- The article goes into detail about the on-disk format used by Postgres, and the specific shortcomings that Uber encountered
- Uber admits that all of its testing was against the older PostgreSQL 9.2, but one of their complaints is about having difficulty upgrading
- “We started out with Postgres 9.1 and successfully completed the upgrade process to move to Postgres 9.2. However, the process took so many hours that we couldn’t afford to do the process again. By the time Postgres 9.3 came out, Uber’s growth increased our dataset substantially, so the upgrade would have been even lengthier. For this reason, our legacy Postgres instances run Postgres 9.2 to this day, even though the current Postgres GA release is 9.5.”
- There is a followup, from the Postgres side
- “Why we lost Uber as a user”
- This thread goes into detail about the specific types of problematic queries that Uber was using
- “The Uber guy is right that InnoDB handles this better as long as you don’t touch the primary key (primary key updates in InnoDB are really bad)”
- “This is a common problem case we don’t have an answer for yet.”
- The thread then goes on to discuss possibly supporting a “pluggable heap storage layer”, to allow different workloads to use different on-disk formats for best performance
Getting started with GhostBSD and FreeBSD
- Part 1
- Part 2
- Part 3
- Part 4
- In what may be our first GhostBSD tutorial, we have a nice walkthrough on the initial getting started with it.
- For those who don’t know, GhostBSD provides a nice XFCE or Mate desktop out of box, and still supports 32bit installs for those who want to keep that older hardware running.
- The walkthough takes us through the process of grabbing GhostBSD images and getting the installer up and running via bootable USB stick.
- Once booted, the graphical installer is straight-forward and short, allowing you to get the bits on disk as quickly as possible. (The actual installation took around 45 Minutes on an old Toshiba NB520)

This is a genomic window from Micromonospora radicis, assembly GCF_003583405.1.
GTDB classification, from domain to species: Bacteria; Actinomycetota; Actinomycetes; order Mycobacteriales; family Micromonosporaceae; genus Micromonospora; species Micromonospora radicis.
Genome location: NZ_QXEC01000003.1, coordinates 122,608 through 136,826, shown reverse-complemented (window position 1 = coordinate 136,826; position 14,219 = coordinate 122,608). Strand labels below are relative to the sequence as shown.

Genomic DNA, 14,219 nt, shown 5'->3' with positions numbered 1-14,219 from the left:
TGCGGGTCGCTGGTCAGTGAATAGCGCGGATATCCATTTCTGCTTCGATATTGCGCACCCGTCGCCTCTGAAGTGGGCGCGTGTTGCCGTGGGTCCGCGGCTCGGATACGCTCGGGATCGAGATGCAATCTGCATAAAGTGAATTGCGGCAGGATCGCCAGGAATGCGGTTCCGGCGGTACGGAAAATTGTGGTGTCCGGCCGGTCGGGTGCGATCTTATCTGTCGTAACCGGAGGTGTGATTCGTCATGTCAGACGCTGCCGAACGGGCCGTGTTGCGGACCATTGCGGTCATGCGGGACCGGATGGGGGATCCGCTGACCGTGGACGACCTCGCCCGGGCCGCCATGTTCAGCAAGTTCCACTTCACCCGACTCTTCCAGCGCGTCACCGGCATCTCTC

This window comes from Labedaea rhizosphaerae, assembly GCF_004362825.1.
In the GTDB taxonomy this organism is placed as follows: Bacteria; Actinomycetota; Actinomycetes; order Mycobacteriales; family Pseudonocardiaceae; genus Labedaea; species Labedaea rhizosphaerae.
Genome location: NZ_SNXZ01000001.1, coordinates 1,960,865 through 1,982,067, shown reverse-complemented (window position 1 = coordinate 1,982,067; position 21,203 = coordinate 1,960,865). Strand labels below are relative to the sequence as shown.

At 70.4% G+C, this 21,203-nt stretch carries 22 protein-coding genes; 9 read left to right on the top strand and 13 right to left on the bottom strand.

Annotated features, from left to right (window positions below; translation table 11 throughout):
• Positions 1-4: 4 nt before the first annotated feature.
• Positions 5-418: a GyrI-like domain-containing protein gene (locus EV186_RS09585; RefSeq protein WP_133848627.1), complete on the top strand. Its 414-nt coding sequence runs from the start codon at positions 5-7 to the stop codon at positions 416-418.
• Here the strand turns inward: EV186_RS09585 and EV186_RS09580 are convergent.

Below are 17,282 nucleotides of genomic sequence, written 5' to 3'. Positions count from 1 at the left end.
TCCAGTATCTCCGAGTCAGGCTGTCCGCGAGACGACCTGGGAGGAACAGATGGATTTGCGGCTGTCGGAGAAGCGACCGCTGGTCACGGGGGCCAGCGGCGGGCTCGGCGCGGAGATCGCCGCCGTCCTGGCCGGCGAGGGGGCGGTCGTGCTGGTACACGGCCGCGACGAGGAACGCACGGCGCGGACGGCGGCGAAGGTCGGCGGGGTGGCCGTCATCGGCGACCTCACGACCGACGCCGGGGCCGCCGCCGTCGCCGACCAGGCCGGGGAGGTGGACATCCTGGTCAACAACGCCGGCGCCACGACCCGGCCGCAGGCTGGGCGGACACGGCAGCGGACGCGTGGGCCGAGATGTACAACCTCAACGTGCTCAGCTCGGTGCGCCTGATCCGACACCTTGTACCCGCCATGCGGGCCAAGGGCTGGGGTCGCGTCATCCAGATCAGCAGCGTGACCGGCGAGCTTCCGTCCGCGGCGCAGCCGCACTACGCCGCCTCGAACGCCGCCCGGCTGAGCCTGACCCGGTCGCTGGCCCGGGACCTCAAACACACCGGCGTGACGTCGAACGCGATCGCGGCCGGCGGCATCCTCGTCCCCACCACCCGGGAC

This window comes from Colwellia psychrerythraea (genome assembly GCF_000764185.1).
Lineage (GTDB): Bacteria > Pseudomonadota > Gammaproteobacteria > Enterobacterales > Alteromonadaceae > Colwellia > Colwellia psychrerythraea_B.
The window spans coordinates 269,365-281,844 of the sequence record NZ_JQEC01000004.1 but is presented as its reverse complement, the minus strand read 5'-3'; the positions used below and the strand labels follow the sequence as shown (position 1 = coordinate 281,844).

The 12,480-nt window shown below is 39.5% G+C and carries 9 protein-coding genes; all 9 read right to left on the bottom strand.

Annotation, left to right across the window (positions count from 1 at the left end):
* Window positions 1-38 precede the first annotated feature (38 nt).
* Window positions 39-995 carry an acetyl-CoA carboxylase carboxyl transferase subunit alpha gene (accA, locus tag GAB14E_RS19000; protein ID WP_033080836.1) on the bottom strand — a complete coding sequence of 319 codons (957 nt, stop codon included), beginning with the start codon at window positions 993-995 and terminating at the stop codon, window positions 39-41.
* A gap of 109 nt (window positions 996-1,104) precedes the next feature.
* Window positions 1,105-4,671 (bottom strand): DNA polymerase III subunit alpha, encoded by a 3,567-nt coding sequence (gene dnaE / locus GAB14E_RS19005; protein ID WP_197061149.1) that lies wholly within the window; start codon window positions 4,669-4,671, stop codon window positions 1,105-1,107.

- The author then takes us on a tour of some of GhostBSD’s out-of-box bundled applications (Along with XFCE) and how it compares to similar Linux setups.
- Lastly covered is the setup of Wireless (The manual way with WPA supplicant, since the GUI tool appeared to not work in this particular case)
- All in all a good walkthrough, especially if you’ve not seen GhostBSD in action before, the screenshots are very informative!
- Steam on FreeBSD. Yes, we’ve heard of setups using WINE, but what about running the Linux binaries natively?
- Well you are in luck. We have a github project that details getting the Linux native client up and running on a FreeBSD 11-CURRENT system.
- This github project is rather mysterious, with only the instructions to download a pre-packaged steam.txz file, extract and run the provided install.sh script.
- Curious I inspected some of the scripts, the installer.sh is fairly straight-forward, but does some ‘non-standard’ freebsd things, like fetching packages and extracting specific files/libaries into a new /compat/ubuntu directory.
- After that, it goes through a huge list of debian/ubuntu packages, also throwing them into the aforementioned ubuntu directory.